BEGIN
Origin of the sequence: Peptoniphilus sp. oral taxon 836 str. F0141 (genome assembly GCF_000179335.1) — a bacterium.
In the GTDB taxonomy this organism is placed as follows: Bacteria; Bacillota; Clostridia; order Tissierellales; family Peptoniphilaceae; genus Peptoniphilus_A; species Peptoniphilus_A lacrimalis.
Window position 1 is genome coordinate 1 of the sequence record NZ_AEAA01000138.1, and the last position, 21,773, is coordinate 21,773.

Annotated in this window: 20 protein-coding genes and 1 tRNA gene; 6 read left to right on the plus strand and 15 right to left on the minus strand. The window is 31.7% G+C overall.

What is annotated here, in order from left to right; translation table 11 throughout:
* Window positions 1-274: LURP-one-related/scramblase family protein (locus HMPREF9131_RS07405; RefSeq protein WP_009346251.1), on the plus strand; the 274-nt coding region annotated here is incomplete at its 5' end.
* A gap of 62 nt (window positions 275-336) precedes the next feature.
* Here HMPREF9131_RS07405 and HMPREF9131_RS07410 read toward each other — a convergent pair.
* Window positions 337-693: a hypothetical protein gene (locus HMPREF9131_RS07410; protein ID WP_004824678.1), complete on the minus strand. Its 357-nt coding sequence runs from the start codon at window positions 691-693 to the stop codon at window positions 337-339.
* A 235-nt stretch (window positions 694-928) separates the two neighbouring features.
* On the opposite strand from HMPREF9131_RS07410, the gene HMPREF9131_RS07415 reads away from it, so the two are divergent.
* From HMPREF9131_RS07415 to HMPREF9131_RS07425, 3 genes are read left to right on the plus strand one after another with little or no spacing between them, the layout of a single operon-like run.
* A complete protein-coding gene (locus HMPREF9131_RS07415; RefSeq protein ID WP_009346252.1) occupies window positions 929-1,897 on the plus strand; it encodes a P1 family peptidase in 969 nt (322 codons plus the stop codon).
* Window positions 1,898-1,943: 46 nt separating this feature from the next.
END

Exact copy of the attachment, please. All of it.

Origin of the sequence: Peptoniphilus sp. oral taxon 836 str. F0141 (genome assembly GCF_000179335.1) — a bacterium.
In the GTDB taxonomy this organism is placed as follows: Bacteria; Bacillota; Clostridia; order Tissierellales; family Peptoniphilaceae; genus Peptoniphilus_A; species Peptoniphilus_A lacrimalis.
Window position 1 is genome coordinate 1 of the sequence record NZ_AEAA01000138.1, and the last position, 21,773, is coordinate 21,773.

Annotated in this window: 20 protein-coding genes and 1 tRNA gene; 6 read left to right on the plus strand and 15 right to left on the minus strand. The window is 31.7% G+C overall.

What is annotated here, in order from left to right; translation table 11 throughout:
* Window positions 1-274: LURP-one-related/scramblase family protein (locus HMPREF9131_RS07405; RefSeq protein WP_009346251.1), on the plus strand; the 274-nt coding region annotated here is incomplete at its 5' end.
* A gap of 62 nt (window positions 275-336) precedes the next feature.
* Here HMPREF9131_RS07405 and HMPREF9131_RS07410 read toward each other — a convergent pair.
* Window positions 337-693: a hypothetical protein gene (locus HMPREF9131_RS07410; protein ID WP_004824678.1), complete on the minus strand. Its 357-nt coding sequence runs from the start codon at window positions 691-693 to the stop codon at window positions 337-339.
* A 235-nt stretch (window positions 694-928) separates the two neighbouring features.
* On the opposite strand from HMPREF9131_RS07410, the gene HMPREF9131_RS07415 reads away from it, so the two are divergent.
* From HMPREF9131_RS07415 to HMPREF9131_RS07425, 3 genes are read left to right on the plus strand one after another with little or no spacing between them, the layout of a single operon-like run.
* A complete protein-coding gene (locus HMPREF9131_RS07415; RefSeq protein ID WP_009346252.1) occupies window positions 929-1,897 on the plus strand; it encodes a P1 family peptidase in 969 nt (322 codons plus the stop codon).
* Window positions 1,898-1,943: 46 nt separating this feature from the next.